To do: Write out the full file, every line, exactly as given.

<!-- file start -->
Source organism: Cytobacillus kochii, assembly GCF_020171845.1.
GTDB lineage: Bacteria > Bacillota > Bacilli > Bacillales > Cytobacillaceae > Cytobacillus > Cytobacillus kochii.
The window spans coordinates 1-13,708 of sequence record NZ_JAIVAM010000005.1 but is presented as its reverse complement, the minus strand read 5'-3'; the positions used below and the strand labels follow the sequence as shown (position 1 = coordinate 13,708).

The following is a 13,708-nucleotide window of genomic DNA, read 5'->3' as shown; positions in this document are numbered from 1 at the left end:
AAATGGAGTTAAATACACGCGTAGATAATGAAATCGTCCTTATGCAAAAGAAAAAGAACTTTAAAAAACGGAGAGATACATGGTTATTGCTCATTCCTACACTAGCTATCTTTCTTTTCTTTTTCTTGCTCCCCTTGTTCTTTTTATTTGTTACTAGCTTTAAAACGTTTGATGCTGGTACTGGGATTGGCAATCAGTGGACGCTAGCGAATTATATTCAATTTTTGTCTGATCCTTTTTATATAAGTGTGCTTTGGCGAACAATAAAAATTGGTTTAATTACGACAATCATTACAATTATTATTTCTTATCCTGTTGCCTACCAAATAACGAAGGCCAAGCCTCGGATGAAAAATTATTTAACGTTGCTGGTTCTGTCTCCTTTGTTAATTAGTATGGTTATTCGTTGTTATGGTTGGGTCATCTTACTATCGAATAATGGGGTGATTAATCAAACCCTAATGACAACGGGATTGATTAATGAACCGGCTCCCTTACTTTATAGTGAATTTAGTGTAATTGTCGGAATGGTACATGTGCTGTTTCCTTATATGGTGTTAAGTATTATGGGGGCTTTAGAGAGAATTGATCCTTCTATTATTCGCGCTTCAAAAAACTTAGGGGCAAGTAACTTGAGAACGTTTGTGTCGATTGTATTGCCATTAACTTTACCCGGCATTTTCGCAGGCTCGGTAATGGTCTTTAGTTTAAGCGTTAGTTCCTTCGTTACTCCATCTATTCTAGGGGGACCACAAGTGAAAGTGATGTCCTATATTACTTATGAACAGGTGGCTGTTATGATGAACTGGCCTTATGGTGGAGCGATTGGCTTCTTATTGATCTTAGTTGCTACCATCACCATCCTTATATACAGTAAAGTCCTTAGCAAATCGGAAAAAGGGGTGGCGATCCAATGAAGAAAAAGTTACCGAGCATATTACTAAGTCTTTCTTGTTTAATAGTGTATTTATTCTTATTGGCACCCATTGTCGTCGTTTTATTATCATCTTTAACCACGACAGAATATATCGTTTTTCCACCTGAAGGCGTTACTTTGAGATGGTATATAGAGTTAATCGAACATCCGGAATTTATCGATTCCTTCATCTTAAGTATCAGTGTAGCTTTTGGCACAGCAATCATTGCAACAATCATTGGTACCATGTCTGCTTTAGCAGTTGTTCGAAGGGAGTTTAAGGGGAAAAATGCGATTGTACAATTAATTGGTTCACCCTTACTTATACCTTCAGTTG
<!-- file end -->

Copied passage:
Source organism: Cytobacillus kochii, assembly GCF_020171845.1.
GTDB lineage: Bacteria > Bacillota > Bacilli > Bacillales > Cytobacillaceae > Cytobacillus > Cytobacillus kochii.
The window spans coordinates 1-13,708 of sequence record NZ_JAIVAM010000005.1 but is presented as its reverse complement, the minus strand read 5'-3'; the positions used below and the strand labels follow the sequence as shown (position 1 = coordinate 13,708).

The following is a 13,708-nucleotide window of genomic DNA, read 5'->3' as shown; positions in this document are numbered from 1 at the left end:
AAATGGAGTTAAATACACGCGTAGATAATGAAATCGTCCTTATGCAAAAGAAAAAGAACTTTAAAAAACGGAGAGATACATGGTTATTGCTCATTCCTACACTAGCTATCTTTCTTTTCTTTTTCTTGCTCCCCTTGTTCTTTTTATTTGTTACTAGCTTTAAAACGTTTGATGCTGGTACTGGGATTGGCAATCAGTGGACGCTAGCGAATTATATTCAATTTTTGTCTGATCCTTTTTATATAAGTGTGCTTTGGCGAACAATAAAAATTGGTTTAATTACGACAATCATTACAATTATTATTTCTTATCCTGTTGCCTACCAAATAACGAAGGCCAAGCCTCGGATGAAAAATTATTTAACGTTGCTGGTTCTGTCTCCTTTGTTAATTAGTATGGTTATTCGTTGTTATGGTTGGGTCATCTTACTATCGAATAATGGGGTGATTAATCAAACCCTAATGACAACGGGATTGATTAATGAACCGGCTCCCTTACTTTATAGTGAATTTAGTGTAATTGTCGGAATGGTACATGTGCTGTTTCCTTATATGGTGTTAAGTATTATGGGGGCTTTAGAGAGAATTGATCCTTCTATTATTCGCGCTTCAAAAAACTTAGGGGCAAGTAACTTGAGAACGTTTGTGTCGATTGTATTGCCATTAACTTTACCCGGCATTTTCGCAGGCTCGGTAATGGTCTTTAGTTTAAGCGTTAGTTCCTTCGTTACTCCATCTATTCTAGGGGGACCACAAGTGAAAGTGATGTCCTATATTACTTATGAACAGGTGGCTGTTATGATGAACTGGCCTTATGGTGGAGCGATTGGCTTCTTATTGATCTTAGTTGCTACCATCACCATCCTTATATACAGTAAAGTCCTTAGCAAATCGGAAAAAGGGGTGGCGATCCAATGAAGAAAAAGTTACCGAGCATATTACTAAGTCTTTCTTGTTTAATAGTGTATTTATTCTTATTGGCACCCATTGTCGTCGTTTTATTATCATCTTTAACCACGACAGAATATATCGTTTTTCCACCTGAAGGCGTTACTTTGAGATGGTATATAGAGTTAATCGAACATCCGGAATTTATCGATTCCTTCATCTTAAGTATCAGTGTAGCTTTTGGCACAGCAATCATTGCAACAATCATTGGTACCATGTCTGCTTTAGCAGTTGTTCGAAGGGAGTTTAAGGGGAAAAATGCGATTGTACAATTAATTGGTTCACCCTTACTTATACCTTCAGTTG